U.S. puts Cuba back on ‘state sponsor of terrorism’ list


The USA State Department has designated Cuba as a State Sponsor of Terrorism for repeatedly providing support for acts of international terrorism in granting safe harbour to terrorists.

Secretary of State Mike Pompeo announced the move in a statement, noting Cuba’s harboring of US fugitives as well as its support for Venezuelan leader Nicolas Maduro. Cuba was removed from the list in 2015 by then-president Barack Obama as he moved to normalize relations with the country.

The State Department of the USA can place four categories to enlist any country as sanctioned:

  • Restrictions on foreign assistance by the USA.
  • A ban on defence exports and sales.
  • Certain controls over exports of dual use items.
  • Sanctions can also be placed on countries and persons that engage in certain trade with designated countries.

Pompeo said that Cuba was being blacklisted again for “repeatedly providing support for acts of international terrorism” as well as harboring US fugitives and Colombian rebel leaders.

What does this mean for Cuba?

  • The terror designation has major consequences for Havana and everyday Cubans.
  • Foreign investors will now risk US prosecution for transactions in Cuba.
  • The reinstated sanctions also include major restrictions barring most travel between the US and Cuba.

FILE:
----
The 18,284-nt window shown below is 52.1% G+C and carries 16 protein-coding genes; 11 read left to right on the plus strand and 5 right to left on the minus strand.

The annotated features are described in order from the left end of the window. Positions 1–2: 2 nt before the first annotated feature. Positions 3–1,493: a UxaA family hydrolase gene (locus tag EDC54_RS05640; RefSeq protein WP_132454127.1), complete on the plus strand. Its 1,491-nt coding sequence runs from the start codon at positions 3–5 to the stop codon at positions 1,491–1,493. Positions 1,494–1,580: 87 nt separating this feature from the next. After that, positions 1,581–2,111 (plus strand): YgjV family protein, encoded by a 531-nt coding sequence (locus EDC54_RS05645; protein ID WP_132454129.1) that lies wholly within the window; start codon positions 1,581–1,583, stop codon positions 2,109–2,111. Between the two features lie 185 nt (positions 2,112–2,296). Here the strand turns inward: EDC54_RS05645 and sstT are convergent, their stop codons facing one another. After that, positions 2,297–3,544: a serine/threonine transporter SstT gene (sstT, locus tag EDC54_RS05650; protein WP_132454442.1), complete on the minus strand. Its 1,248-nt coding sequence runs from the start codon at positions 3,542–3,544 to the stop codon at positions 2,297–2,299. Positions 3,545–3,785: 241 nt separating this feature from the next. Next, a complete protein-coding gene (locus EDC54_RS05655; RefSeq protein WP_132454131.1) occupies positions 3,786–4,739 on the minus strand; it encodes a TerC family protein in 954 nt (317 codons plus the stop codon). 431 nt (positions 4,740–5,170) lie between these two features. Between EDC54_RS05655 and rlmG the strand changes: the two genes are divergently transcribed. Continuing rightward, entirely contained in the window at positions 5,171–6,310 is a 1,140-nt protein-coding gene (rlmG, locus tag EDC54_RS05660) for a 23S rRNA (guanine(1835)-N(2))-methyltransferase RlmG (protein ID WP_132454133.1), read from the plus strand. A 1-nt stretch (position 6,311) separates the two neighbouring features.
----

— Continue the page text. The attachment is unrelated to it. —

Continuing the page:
• The sanctions also curb money transfers between the two countries, hitting hard the incomes of Cubans who have relatives in the US.
  • Only three other countries are currently on the “state sponsor of terrorism” list, including: North Korea, Syria and Iran.

What concern does USA have with the Castro regime?

  • Illegitimate interference in internal politics of Venezuela.
  • Oppressing the people of Cuba.
  • Supporting international terrorism.
  • Subversion of the USA justice.

How were relations during Trump regime?

  • Trump’s clampdown on Cuba
  • Since taking office in 2017, Trump has taken a hardline stance on Communist-led Cuba.
  • He reversed many of the policies of the Obama administration, moving to tighten restrictions on US travel and remittances.
  • The Trump administration also imposed sanctions on Venezuelan oil shipments to Cuba.
  • Trump’s Cuba policy was popular among Cuban-Americans in Florida, contributing to his electoral win in the state — although he ultimately lost the November election to Biden.

The United States and Cuba have had a strained relationship for more than sixty years, rooted in Fidel Castro’s overthrow of a USA-backed government in 1959. Presidents Barack Obama and Raul Castro took several steps to normalize bilateral relations, including restoring diplomatic ties and expanding travel and trade. The Trump administration has reversed aspects of the past agreements by reimposing restrictions on tourism and other commerce.

Resuming Washington’s blockade against Cuba appears to be the most unjust, prolonged system of unilateral sanctions applied against any country. There is an urgent need to improve the relationship between the two countries through bilateral talks. As a large population of Cuban immigrants and people with Cuban roots reside in the USA, it is for the sake of democracy and spirit of internationalism that the two countries make efforts towards reconciliation.